Skip to content

Initiatives seek to protect anonymity of leakers

As governments crack down on leaks, new projects in the United States and Italy seek to restore the practice of secure and anonymous information drops.

Two months after Chelsea Manning was sentenced to 35 years in prison for releasing a massive trove of classified US military and diplomatic cables to WikiLeaks, transparency advocates and journalists in different continents are launching new initiatives to restore the practice of encrypted anonymous leaks.

Last week, the nonprofit Freedom of the Press Foundation announced that it was distributing a leak submission program called SecureDrop to U.S. media organizations that may be interested in using the technology. The foundation’s executive director Trevor Timm said several major news outlets were already on board, and would announce their participation once they had installed the software.  The group has hired a staffer to help newsrooms with installation and training, which are scheduled to begin in November.

Earlier this month, the Investigative Reporting Project Italy launched an anonymous leaks site of its own, which will invite leaks from all over the world but will focus on those that deal with multiple countries and have a connection to Italy. IRPILeaks, as the system is known, will use technology developed by the organization Globaleaks – whose declared mission is to create an “anonymous, censorship-resistant, distributed whistleblowing platform” for use by media outlets around the world.

The projects are being launched amid a highly publicized crackdown on leaks by the Obama Administration. Emails by Fox News reporter James Rosen were searched without his consent by the Justice Department to reveal the source of a leak, and courts have ordered New York Times reporter James Risen to disclose the identity of an official who leaked classified CIA information.  Documents disclosed by another prominent leaker, Edward Snowden, revealed that the NSA has successfully broken much of the encryption used to protect sensitive data and routine communications on the internet.

The transparency advocates launching SecureDrop say that these political and technological changes have left journalists with little alternative to anonymous systems. “We’ve reached a time in America when the only way the press can assure the anonymity and safety of their sources is not to know who they are,” said JP Barlow, co-founder of the Freedom of the Press Foundation, in a statement.

SecureDrop, which was originally coded by the late transparency activist Aaron Swartz, allows a source to set up a persistent codename and drop off messages and leaked materials that are encrypted by the anonymity software Tor. The system eliminates the need for emails and other interactions that leave metadata, the descriptive information regarding telephone and internet communications that is gathered by the NSA.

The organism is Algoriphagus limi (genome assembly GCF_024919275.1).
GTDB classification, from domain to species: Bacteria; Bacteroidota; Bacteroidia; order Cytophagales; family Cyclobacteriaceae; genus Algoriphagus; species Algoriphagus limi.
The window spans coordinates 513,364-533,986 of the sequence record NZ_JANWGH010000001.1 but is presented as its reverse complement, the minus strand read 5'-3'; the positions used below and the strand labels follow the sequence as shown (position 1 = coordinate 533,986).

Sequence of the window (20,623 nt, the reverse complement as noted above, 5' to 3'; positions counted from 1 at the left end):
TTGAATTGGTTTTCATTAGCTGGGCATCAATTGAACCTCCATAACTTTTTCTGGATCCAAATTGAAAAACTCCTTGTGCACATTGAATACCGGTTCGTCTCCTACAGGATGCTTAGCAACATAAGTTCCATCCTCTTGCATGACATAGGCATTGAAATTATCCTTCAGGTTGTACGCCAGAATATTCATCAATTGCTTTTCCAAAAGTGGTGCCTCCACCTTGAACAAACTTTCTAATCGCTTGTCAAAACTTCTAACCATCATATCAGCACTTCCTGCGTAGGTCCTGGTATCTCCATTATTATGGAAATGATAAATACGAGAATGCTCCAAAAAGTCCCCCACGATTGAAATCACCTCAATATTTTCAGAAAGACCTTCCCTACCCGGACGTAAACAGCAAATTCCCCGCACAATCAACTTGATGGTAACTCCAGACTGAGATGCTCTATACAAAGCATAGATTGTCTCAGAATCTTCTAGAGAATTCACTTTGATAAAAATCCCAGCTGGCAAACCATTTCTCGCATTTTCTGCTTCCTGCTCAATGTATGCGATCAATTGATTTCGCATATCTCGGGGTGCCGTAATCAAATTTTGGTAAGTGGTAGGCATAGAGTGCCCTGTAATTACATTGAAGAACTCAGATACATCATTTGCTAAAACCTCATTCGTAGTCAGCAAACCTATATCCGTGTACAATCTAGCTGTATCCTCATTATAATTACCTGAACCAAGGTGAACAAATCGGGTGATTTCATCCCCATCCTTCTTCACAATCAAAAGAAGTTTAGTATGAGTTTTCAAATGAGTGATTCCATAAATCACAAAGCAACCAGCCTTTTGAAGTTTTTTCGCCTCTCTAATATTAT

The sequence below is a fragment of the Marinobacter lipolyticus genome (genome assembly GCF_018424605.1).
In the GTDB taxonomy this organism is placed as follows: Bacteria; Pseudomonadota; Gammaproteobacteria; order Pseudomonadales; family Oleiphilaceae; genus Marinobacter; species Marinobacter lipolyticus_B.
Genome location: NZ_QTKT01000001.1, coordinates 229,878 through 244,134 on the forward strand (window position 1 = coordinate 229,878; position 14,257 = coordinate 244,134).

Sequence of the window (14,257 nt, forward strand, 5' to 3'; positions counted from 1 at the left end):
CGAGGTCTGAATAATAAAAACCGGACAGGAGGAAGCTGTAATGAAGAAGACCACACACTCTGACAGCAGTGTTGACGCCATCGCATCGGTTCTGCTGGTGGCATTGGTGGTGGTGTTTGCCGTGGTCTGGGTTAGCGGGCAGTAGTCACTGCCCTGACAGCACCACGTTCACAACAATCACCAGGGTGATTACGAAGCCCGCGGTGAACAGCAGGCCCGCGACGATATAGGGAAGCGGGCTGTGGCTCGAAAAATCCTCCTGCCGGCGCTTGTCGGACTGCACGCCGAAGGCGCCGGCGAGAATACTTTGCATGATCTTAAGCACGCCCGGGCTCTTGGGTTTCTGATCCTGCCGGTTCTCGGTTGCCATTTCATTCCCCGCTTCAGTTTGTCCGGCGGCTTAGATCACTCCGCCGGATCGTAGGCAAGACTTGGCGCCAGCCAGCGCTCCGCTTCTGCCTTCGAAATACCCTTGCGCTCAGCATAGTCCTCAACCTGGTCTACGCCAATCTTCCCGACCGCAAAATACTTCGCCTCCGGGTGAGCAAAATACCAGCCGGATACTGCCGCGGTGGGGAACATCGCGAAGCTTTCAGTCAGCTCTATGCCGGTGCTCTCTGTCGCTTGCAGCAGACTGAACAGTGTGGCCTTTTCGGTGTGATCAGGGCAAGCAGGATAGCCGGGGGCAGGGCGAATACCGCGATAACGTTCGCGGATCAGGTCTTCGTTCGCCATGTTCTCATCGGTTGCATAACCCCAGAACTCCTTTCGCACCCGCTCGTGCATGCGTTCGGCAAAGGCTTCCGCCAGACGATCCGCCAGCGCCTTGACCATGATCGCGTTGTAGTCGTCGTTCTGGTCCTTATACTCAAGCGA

The Globaleaks software adopted by IRPILeaks similarly relies on encryption by Tor and anonymous drops of leaked materials. A crucial distinction between both systems and WikiLeaks is that Freedom of the Press Foundation and Globaleaks will neither publish nor have access to the leaked documents, which remain fully under the control of the newsrooms that adopt the technology.

While transparency advocates say that the enhanced security protections and user-friendliness of the new system will help usher in in a broader practice of anonymous leaks, other experts question whether it will make much difference.

“The legal risks don’t change,” said Paul Rosensweig, a fellow at the Heritage Foundation and former policy official at the Department of Homeland Security. Rosensweig described the program as “a solution in search of a problem” because sources remain vulnerable to prosecution while journalists stay mostly protected.

The U.S. Department of Justice did not respond to inquiries about its views on the program.

News organizations such as the Wall Street Journal and Al Jazeera have already attempted similar anonymous leaks systems with little success, although transparency advocates say this is because their organizational policies allowed them to give up leakers’ identities to law enforcement. The New Yorker launched a program called StrongBox based on the same technology used in SecureDrop this May, and while New Yorker online editor Nicholas Thomson has praised the system’s usefulness it is unclear what, if any, materials the magazine has obtained in this way.

Other recent anonymous leaks systems have been more successful. Documents leaked through the platform Balkan Leaks to the Bulgarian outlet Bivol helped spark protests that led to Prime Minister Boyko Borisov’s resignation.

The Heritage Foundation’s Rosensweig said the anonymity of such systems deprives both journalists and their sources of crucial assurances that come from face-to-face encounters. Although the system does allow messages to be exchanged, leakers may sacrifice some control of how their material is used, a condition that has been crucial for leakers such as Edward Snowden who bring strong agendas of their own. For journalists, not knowing a source’s identity makes it harder to assure the authenticity of their submissions.

“It really strikes me as an abdication of responsibility not to try to verify who your sources are,” Rosensweig said.

In the view of transparency advocates, the government’s crackdown has rendered this principle obsolete.

“The new press freedom fight for the 21st century is to make sure reporters and sources can communicate securely,” the Freedom of the Press Foundation’s Timm said.

 Subscribe to The ICIJ Global Muckraker by email or get the RSS feed


Email newsletter Find out first! Receive ICIJ's investigations by email

ICIJ is dedicated to ensuring all reports we publish are accurate. If you believe you have found an inaccuracy let us know.